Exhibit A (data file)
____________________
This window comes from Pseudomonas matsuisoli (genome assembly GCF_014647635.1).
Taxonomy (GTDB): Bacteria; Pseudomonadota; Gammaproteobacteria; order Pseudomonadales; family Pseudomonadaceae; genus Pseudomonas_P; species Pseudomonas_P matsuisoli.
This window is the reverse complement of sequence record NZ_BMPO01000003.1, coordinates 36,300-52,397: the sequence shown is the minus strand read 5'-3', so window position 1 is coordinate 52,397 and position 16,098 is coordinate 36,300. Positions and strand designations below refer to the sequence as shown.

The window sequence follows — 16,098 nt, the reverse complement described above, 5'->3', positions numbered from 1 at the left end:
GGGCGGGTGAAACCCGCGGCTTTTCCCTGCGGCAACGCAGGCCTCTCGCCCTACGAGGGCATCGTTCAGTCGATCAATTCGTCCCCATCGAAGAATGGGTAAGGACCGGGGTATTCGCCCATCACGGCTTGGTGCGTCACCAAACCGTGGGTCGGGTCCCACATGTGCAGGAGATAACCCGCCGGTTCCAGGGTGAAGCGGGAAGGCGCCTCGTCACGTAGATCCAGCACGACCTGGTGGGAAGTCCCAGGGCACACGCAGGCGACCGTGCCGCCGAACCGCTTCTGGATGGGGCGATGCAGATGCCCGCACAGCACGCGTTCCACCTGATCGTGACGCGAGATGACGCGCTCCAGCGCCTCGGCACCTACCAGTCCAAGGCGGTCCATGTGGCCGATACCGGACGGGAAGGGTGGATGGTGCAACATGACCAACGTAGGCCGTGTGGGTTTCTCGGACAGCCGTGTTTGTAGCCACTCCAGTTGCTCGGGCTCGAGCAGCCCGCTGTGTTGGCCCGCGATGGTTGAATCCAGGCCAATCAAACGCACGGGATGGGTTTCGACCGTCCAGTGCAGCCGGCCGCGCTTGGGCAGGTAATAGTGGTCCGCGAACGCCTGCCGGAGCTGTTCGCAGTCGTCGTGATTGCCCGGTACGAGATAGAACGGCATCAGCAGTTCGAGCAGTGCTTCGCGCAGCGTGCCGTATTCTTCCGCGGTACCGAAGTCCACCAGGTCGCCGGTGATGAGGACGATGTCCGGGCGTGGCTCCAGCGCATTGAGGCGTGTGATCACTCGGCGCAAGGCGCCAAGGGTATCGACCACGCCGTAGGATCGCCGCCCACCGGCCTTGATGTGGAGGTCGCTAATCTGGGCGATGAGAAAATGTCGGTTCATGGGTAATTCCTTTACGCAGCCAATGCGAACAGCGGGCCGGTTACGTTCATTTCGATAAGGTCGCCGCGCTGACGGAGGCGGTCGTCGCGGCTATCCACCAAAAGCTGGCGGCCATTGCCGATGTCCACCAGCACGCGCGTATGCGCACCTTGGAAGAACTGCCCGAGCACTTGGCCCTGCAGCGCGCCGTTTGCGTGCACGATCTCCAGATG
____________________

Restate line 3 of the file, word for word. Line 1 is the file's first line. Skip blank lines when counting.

This window is the reverse complement of sequence record NZ_BMPO01000003.1, coordinates 36,300-52,397: the sequence shown is the minus strand read 5'-3', so window position 1 is coordinate 52,397 and position 16,098 is coordinate 36,300. Positions and strand designations below refer to the sequence as shown.